History is written by the winners, according to the old cliche. But when it comes to wrestling history, the narrative you hear depends upon who you ask.
Tim Hornbaker’s Death of the Territories: Expansion, Betrayal and the War that Changed Pro Wrestling Forever, published in 2018 by ECW Press (no, not that ECW), is a great resource for anyone looking to better understand the modern history of the wrestling business, from its beginnings as a network of regional promotions to the current landscape, where multi-billion dollar companies air weekly shows on national cable networks.
To hear defenders of the old territory system tell it, local wrestling promotions, or “wrestling territories,” were like mom-and-pop operations, run out of town by wrestling’s equivalent to a big box store in the World Wrestling Federation, now WWE.
WWE’s Vince McMahon has been more dismissive, referring to the local promoters of old as, “little lords,” each in charge of their own fiefdom. All he did was refuse to play by their rules, and, when they couldn’t compete, they fell by the wayside.
As Hornbaker demonstrates, the truth lies somewhere in between these two versions of events.
Laying the Groundwork: AWA and NWA Dominated Wrestling Territories
Before McMahon stormed onto the scene in the early ’80s, wrestling was largely dominated by two main entities: the National Wrestling Alliance and the American Wrestling Association.
The NWA wasn’t one company but rather a network of local promotions, or “territories,” which, by way of their membership to the NWA, recognized the same world heavyweight champion. In exchange, those promotions got to swap talent with other NWA members and have stars like Harley Race, Dusty Rhodes, and Ric Flair visit their region and boost ticket sales. Also, NWA member promotions were protected from competition in their local region.
Promoters that did try to compete within an NWA member’s territory were deemed “outlaws,” and found themselves shunned by the rest of the NWA, which in those days, held most of the cards.
The other big presence on the scene was Verne Gagne’s American Wrestling Association, which happened to be a former NWA territory that had since struck out on its own. Based out of Minneapolis, the AWA was where the likes of Hulk Hogan, Curt Hennig, the Road Warriors, and many others, first cut their teeth before becoming stars on a larger stage.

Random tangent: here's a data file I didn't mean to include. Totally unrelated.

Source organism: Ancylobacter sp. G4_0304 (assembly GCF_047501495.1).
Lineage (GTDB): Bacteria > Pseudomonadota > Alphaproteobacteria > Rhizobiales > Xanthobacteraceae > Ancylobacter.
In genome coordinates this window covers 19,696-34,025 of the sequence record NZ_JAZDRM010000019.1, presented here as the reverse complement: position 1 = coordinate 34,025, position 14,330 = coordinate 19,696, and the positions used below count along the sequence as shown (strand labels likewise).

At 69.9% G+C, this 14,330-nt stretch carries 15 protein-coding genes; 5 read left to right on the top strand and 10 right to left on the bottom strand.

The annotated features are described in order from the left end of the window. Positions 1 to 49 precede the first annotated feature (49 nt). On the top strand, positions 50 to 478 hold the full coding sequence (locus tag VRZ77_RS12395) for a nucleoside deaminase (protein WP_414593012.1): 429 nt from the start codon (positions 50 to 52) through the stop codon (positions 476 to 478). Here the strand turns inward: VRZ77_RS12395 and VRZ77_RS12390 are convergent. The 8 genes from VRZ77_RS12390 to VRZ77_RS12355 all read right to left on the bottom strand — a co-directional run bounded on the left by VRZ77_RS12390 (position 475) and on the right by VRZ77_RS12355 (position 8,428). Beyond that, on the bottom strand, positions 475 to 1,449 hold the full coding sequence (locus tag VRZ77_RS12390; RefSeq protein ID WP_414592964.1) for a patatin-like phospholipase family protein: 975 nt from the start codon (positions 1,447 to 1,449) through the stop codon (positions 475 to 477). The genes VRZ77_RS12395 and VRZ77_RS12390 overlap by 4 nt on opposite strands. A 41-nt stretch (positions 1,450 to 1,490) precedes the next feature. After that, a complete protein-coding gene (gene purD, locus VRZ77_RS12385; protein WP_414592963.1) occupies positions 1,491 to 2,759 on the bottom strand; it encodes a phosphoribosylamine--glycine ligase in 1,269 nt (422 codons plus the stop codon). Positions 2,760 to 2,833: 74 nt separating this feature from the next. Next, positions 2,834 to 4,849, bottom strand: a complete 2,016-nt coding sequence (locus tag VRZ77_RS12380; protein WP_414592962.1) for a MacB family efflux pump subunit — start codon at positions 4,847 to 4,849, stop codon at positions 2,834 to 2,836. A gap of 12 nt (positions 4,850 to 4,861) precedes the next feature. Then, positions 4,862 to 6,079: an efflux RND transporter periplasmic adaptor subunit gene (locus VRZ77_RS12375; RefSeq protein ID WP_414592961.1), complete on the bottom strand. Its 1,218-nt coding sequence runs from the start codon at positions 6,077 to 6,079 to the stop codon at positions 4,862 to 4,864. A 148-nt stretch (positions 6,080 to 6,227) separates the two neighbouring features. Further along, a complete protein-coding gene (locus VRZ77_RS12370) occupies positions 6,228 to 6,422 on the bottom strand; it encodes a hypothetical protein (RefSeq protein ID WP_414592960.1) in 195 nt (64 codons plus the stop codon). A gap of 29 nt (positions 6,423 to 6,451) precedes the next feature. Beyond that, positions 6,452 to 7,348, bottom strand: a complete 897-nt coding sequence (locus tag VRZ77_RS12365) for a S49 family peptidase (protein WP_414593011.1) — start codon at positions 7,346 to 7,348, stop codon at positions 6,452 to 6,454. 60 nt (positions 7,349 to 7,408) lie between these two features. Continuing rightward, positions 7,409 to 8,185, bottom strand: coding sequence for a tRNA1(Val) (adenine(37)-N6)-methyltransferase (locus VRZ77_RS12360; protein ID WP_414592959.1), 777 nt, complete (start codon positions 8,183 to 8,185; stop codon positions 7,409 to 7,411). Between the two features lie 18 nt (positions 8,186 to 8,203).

The industry operated like this for years before two coinciding events transformed wrestling as we knew it, forever.
Cable Television Permanently Alters the Wrestling Landscape
The first of these events was the rise of cable television. Wrestling promoters had relied on local TV for years, but with cable, they were airing their shows in other promoters’ markets. Fans in one part of the country could now watch wrestling programs beamed in from other parts of the country for the first time.
While this expansion into other territories via cable TV technically violated the handshake “non-compete” agreement amongst the promoters, there was little anyone could do about it. If one territory had a deal with a local TV outlet, which in turn was being broadcast by larger cable networks into another territory, that was out of their control, and it’s not hard to imagine that the promoters enjoyed the wider exposure that cable TV afforded.
But the second event — Vince McMahon’s purchasing of the WWF from his father, Vince Sr., was even more earth-shattering.
Unlike his father, Vince Jr. didn’t respect the old alliances of the territory system and, seeing the potential offered by cable TV, began expanding nationally.
He paid cable providers to run WWF programming and used the lure of national TV exposure to sign talents like Hulk Hogan and Roddy Piper away from the AWA and NWA. He then used those same stars to run live shows against their old territories in their own backyards. Whereas “Video Killed the Radio Star,” in this case, it did the opposite, birthing the WWF wrestling star by providing a national platform and making the industry’s biggest names into household ones.
If Vince McMahon was an “outlaw,” he wore that label as a badge of honor, and fearlessly took on his competition directly.
Vince McMahon Rises as Gamble of a Lifetime Pays Off
Hornbaker shows how McMahon’s national expansion was a huge gamble, paid for by running up massive debts. If his efforts had failed, the WWF would have collapsed and he would have been bankrupt.
But as the WWF’s popularity exploded, thanks in large part to Hulk Hogan’s mainstream appeal, and with the success of the first Wrestlemania on pay-per-view, the company became a cash cow the likes of which had never been seen before in wrestling history.
Some of McMahon’s competitors just wanted to run a wrestling company and weren’t prepared for the WWF onslaught.
But that’s not to say that all of the local promoters were sympathetic. As Hornbaker points out, a number of them were quick to abandon whatever loyalty they felt to the crumbling NWA and began pushing their own national ambitions, albeit with much less success.
In McMahon’s world, only the strong survive, and he was determined to be the strongest. He saw before anyone else that the rise of cable television was already making the old territory system obsolete, as promoters could increasingly show their product in other promoters’ wrestling territories.
Not only did McMahon see this before anyone else, but he was also willing to act on it, and he didn’t care how many enemies he made along the way.
Death of the Territories does an excellent job of telling this story. It’s a must-read for any wrestling fan who wants to learn about the personalities and shake-ups that shaped the wrestling industry into what it is today.
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